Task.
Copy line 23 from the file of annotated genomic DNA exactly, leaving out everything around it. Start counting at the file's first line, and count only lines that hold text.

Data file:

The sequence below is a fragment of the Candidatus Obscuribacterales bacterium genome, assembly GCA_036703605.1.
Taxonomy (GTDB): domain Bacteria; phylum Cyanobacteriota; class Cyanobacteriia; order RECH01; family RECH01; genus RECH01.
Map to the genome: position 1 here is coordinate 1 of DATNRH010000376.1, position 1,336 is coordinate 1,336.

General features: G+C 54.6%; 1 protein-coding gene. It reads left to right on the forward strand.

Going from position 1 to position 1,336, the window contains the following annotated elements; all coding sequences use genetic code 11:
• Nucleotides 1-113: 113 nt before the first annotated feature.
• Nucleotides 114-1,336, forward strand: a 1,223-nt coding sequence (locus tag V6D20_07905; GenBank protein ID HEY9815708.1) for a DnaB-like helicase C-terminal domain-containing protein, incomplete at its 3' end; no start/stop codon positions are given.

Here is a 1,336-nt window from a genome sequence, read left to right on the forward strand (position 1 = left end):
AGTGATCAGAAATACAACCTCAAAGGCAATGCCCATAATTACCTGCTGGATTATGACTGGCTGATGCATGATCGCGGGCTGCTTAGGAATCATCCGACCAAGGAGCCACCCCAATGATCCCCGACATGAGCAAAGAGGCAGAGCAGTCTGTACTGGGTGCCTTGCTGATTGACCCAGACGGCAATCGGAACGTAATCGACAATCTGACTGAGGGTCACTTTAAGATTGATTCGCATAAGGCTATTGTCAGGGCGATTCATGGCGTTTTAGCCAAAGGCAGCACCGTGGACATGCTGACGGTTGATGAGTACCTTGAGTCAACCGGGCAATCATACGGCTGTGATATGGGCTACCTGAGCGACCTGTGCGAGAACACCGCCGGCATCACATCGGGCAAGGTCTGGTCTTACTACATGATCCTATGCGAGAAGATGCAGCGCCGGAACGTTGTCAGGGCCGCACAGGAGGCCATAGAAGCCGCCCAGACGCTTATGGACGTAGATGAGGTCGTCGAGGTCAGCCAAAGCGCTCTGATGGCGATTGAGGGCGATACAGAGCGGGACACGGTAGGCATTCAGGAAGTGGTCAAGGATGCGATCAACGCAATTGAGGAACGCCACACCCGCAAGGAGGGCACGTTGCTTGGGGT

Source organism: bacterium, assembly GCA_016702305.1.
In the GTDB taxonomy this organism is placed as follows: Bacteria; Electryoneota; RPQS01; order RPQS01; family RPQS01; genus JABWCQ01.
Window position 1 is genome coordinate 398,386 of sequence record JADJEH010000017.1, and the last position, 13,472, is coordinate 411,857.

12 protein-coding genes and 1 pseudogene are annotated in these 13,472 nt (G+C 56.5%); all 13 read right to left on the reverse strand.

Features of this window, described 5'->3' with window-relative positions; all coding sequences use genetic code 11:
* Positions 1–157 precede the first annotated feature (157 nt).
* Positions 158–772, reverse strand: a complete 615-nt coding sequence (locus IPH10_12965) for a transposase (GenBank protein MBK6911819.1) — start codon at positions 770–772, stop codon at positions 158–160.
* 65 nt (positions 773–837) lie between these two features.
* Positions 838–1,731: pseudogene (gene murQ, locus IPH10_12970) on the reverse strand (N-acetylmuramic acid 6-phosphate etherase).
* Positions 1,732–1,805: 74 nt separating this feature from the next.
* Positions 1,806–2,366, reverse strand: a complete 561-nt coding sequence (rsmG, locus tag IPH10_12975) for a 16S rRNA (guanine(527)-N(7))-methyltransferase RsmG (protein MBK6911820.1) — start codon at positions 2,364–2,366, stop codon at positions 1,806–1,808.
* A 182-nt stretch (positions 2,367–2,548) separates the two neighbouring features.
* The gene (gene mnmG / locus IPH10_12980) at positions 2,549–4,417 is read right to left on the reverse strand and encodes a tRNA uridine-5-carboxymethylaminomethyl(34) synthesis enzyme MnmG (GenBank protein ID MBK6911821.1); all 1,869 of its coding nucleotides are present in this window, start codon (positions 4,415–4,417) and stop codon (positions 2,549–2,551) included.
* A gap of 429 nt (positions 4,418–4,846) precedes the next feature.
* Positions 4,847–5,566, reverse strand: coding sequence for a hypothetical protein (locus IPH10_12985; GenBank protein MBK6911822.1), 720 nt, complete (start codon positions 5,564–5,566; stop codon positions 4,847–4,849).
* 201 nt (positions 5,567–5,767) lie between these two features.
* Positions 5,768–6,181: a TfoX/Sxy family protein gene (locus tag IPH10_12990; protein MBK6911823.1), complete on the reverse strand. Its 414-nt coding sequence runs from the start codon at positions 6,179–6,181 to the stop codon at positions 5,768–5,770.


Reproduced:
* A gap of 429 nt (positions 4,418–4,846) precedes the next feature.